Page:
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Frontpage Slideshow | Copyright © 2006-2010 orks, a business unit of Nuevvo Webware Ltd.
Wednesday, 29 August 2007 07:07

Judge rules against TorrentSpy

Written by David Stellmack

Image

TorrentSpy.com shuts down access to users in U.S.


TorrentSpy.com,
a BitTorrent search engine, shut down access to its Web site for U.S. visitors on Monday, as a precursor to the decision rendered on Tuesday by the U.S. District Court Judge in the case brought against it last year by the Motion Picture Association of America (MPAA).  Although TorrentSpy’s servers are located in The Netherlands, the company said it was blocking U.S. user access as a precautionary step. The MPAA filed a civil action last year against TorrentSpy, claiming that TorrentSpy had violated the proprietary rights of film studios with its file sharing service.

TorrentSpy counterclaimed that the MPAA had violated the U.S. Federal Wiretap Act by illegally obtaining private E-mails from TorrentSpy executives.  The MPAA acknowledged to the court that it had, in fact, paid $15,000 to obtain the E-mails from a third party, but argued that the third party had obtained the E-mails from had already obtained the 30-odd pages of E-mails before he approached the MPAA with an offer to sell the information, and that he had also signed an agreement stating that the E-mails had been obtained legally. In fact, the E-mails were obtained by the third party’s hacking into TorrentSpy’s E-mail system and rerouting copies of the E-mails to his Google E-mail account.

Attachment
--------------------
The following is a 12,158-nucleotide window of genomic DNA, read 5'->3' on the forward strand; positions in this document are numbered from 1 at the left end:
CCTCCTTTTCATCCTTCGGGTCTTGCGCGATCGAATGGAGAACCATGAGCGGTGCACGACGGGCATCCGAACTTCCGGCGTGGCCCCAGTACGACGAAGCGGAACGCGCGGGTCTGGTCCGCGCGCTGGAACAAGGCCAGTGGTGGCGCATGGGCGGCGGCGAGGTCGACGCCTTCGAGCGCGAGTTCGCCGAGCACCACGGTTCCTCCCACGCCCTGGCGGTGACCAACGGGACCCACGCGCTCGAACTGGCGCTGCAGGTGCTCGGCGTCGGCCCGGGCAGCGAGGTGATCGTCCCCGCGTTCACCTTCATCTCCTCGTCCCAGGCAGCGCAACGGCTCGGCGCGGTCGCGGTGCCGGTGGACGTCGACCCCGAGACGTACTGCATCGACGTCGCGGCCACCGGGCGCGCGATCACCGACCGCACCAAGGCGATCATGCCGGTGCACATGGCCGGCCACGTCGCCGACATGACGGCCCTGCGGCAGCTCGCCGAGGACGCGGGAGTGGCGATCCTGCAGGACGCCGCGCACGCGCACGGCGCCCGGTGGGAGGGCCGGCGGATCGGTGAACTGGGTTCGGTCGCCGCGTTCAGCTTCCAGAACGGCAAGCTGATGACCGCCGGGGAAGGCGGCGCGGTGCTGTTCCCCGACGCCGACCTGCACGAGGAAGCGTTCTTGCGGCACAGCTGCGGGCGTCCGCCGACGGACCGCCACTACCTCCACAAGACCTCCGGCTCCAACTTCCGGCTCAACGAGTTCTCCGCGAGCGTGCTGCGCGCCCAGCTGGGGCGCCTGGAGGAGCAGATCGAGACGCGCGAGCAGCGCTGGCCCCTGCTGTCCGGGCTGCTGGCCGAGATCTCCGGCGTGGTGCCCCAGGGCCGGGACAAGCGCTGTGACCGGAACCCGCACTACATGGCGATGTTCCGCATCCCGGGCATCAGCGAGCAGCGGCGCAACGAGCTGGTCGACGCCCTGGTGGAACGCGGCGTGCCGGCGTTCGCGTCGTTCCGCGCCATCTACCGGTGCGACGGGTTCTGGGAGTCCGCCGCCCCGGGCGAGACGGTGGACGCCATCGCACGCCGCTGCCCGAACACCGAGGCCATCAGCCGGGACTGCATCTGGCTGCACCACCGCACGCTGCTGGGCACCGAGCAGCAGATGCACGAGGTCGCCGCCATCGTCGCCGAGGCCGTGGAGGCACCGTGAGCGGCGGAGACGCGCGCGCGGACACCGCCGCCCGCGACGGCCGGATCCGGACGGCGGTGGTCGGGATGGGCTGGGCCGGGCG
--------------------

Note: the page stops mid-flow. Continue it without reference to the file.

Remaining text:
The Judge ruled that MPAA had not violated the Federal Wiretap Act and that the TorrentSpy E-mails did not constitute trade secrets. This ruling is quite disturbing and seems somewhat hypocritical on the MPAA’s part. MPAA has been parading as the “good guys” who are out to stop illegal file sharing of pirated movies and to protect copyright interests, and yet they have admitted in a court of law that they paid an informant $15,000 to obtain private company E-mails from a company they were litigating against, which certainly does not sound ethical to us. If this is an acceptable way for the guys in the “white hats” to behave, then something has gone very wrong in Dodge City and we think the Sheriff needs to be replaced.

TorrentSpy indicated that they would appeal the Judge’s recent ruling in favor of MPAA on the Wiretap Act issue.

Last modified on Wednesday, 29 August 2007 11:50

David Stellmack

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